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Sunday, May 27, 2018

The Art of Divine Contentment: An Exposition of Philippians 4:11 by Thomas Watson. Excerpt 29

Watson has been writing about excuses for not being contented. He continues:

The next apology that discontent makes, is, lowness of parts and gifts; I cannot (saith the Christian) discourse with that fluency, nor pray with that elegancy, as others. 

1. Grace is beyond gifts; thou comparest thy grace with another’s gifts, there is a vast difference; grace without gifts is infinitely better than gifts without grace. In religion, the vitals are best; gifts are a more extrinsical and common work of the Spirit, which is incident to reprobates; grace is a more distinguishing work, and is a jewel hung only upon the elect. Hast thou the seed of God, the holy anointing? be content.
(1.) Thou sayest, Thou canst not discourse with that fluency as others. Experiments in religion are beyond notions, and impressions beyond expressions. Judas (no doubt) could make a learned discourse on Christ, but well-fared the woman in the gospel that felt virtue coming out of him, (Lu. 8. 47) a sanctified heart is better than a silver tongue. There is as much difference between gifts and graces, as between a tulip painted on the wall, and one growing in the garden.
(2.) Thou sayest, thou canst not pray with that elegancy as others. Prayer is a matter more of the heart than the head. In prayer it is not so much fluency that prevails, as fervency, (Ja. 5. 16) nor is God so much taken with the elegancy of speech, as the efficacy of the Spirit. Humility is better than volubility; here the mourner is the orator; sighs and groans are the best rhetoric.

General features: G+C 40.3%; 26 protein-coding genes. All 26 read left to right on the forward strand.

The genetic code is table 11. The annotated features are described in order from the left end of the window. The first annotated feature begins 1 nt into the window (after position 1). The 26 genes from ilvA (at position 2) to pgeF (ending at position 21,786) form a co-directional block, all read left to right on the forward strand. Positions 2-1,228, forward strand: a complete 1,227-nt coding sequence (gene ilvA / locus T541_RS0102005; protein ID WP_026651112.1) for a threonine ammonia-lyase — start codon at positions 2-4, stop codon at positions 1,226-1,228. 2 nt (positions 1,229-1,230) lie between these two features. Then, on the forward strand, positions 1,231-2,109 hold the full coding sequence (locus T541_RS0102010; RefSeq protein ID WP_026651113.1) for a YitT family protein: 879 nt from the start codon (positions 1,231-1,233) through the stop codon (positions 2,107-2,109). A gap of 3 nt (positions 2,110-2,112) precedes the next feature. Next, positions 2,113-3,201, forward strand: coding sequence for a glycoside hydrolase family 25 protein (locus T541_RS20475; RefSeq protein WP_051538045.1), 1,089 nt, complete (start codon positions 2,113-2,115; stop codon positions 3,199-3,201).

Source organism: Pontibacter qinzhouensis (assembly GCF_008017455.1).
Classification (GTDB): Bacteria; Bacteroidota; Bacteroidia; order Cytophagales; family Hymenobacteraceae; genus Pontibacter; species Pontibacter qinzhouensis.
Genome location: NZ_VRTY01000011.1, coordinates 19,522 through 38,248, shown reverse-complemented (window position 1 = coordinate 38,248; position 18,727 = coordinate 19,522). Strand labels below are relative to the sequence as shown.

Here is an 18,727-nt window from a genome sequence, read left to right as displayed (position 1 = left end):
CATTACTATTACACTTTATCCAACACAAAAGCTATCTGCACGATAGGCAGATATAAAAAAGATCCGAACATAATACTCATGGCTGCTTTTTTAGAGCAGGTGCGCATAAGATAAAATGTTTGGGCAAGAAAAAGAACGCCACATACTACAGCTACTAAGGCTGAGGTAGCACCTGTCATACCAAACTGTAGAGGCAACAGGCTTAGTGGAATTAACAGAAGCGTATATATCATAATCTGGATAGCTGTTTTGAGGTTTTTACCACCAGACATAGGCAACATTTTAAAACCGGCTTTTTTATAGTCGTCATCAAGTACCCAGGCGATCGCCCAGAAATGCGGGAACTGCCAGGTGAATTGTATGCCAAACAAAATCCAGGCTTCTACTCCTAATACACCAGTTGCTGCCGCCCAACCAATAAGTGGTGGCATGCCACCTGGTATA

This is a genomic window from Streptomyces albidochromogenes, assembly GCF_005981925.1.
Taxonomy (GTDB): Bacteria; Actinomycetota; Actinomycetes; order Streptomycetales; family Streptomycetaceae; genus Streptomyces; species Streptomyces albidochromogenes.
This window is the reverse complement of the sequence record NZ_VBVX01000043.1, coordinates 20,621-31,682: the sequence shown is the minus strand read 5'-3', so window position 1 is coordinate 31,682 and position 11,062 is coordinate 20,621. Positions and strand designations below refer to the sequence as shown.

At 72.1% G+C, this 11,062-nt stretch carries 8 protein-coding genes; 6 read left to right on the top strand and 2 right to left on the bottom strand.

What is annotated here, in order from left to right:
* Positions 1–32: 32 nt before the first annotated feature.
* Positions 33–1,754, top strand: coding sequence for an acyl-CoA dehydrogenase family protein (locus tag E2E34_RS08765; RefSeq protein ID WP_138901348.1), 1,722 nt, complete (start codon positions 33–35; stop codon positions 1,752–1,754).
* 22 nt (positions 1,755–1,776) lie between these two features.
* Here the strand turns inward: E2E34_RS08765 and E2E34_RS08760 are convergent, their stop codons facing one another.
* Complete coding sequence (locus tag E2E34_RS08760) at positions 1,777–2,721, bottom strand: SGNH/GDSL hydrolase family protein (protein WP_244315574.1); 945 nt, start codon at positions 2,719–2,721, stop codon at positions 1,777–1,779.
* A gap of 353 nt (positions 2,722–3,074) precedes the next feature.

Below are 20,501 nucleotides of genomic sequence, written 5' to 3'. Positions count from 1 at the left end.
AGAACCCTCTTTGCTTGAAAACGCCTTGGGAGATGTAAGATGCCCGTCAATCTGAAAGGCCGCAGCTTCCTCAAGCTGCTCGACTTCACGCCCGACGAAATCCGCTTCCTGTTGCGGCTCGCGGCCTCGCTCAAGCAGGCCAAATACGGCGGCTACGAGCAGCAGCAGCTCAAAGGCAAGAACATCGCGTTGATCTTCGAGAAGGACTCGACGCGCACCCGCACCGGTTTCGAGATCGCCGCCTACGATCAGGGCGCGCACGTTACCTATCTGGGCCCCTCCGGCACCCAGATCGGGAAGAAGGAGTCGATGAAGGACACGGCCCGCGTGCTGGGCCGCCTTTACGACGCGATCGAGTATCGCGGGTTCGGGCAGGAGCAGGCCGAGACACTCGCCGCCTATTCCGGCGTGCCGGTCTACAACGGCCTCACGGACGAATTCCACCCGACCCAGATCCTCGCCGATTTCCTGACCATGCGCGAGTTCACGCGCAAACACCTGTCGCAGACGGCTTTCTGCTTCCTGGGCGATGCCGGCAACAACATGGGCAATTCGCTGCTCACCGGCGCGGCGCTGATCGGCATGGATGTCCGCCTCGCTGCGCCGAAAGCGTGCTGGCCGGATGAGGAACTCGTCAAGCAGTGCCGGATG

2. Be not discontented, for God doth usually proportion a man’s parts to the place to which he calls him; some are set in an higher sphere and function, their place requires more parts and abilities; but the most inferior member is useful in its place, and shall have a power delegated for the discharge of its peculiar office.

Thomas Watson lived from 1620-1686, in England. He wrote several books which survive. This blog, God willing, will post excerpts from hisThe Art of Divine Contentment: An Exposition of Philippians 4:11, over a number of weeks, on Sundays.

My source for the text is here, and I thank the Christian Classics Ethereal Library for making this text (and many others) available. The previous excerpt is here.
  
Philippians 4:11 Not that I speak because of lack, for I have learned in whatever state I am, to be content in it. (World English Bible, public domain.)

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